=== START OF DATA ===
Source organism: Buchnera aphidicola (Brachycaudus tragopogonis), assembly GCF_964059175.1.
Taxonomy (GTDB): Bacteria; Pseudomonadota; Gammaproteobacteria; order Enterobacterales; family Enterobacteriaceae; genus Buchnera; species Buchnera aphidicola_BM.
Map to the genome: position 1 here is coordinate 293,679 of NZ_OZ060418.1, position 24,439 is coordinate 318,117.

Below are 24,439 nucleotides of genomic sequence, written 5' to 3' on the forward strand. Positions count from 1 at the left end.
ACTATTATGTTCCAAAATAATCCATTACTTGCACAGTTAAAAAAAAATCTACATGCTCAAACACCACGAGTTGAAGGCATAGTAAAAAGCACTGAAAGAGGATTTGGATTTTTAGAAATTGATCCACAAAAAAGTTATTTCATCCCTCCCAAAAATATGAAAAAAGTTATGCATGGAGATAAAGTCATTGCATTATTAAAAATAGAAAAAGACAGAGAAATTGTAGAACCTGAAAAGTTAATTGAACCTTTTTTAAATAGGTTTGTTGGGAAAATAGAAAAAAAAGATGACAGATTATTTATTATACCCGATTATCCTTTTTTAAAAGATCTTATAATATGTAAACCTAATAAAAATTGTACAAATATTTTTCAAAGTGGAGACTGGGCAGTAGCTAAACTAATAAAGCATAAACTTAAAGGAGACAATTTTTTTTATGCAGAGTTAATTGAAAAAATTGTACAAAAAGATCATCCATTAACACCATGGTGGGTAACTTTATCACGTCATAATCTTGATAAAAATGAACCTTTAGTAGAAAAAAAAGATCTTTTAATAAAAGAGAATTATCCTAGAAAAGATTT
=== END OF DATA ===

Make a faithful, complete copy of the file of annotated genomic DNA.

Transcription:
Source organism: Buchnera aphidicola (Brachycaudus tragopogonis), assembly GCF_964059175.1.
Taxonomy (GTDB): Bacteria; Pseudomonadota; Gammaproteobacteria; order Enterobacterales; family Enterobacteriaceae; genus Buchnera; species Buchnera aphidicola_BM.
Map to the genome: position 1 here is coordinate 293,679 of NZ_OZ060418.1, position 24,439 is coordinate 318,117.

Below are 24,439 nucleotides of genomic sequence, written 5' to 3' on the forward strand. Positions count from 1 at the left end.
ACTATTATGTTCCAAAATAATCCATTACTTGCACAGTTAAAAAAAAATCTACATGCTCAAACACCACGAGTTGAAGGCATAGTAAAAAGCACTGAAAGAGGATTTGGATTTTTAGAAATTGATCCACAAAAAAGTTATTTCATCCCTCCCAAAAATATGAAAAAAGTTATGCATGGAGATAAAGTCATTGCATTATTAAAAATAGAAAAAGACAGAGAAATTGTAGAACCTGAAAAGTTAATTGAACCTTTTTTAAATAGGTTTGTTGGGAAAATAGAAAAAAAAGATGACAGATTATTTATTATACCCGATTATCCTTTTTTAAAAGATCTTATAATATGTAAACCTAATAAAAATTGTACAAATATTTTTCAAAGTGGAGACTGGGCAGTAGCTAAACTAATAAAGCATAAACTTAAAGGAGACAATTTTTTTTATGCAGAGTTAATTGAAAAAATTGTACAAAAAGATCATCCATTAACACCATGGTGGGTAACTTTATCACGTCATAATCTTGATAAAAATGAACCTTTAGTAGAAAAAAAAGATCTTTTAATAAAAGAGAATTATCCTAGAAAAGATTT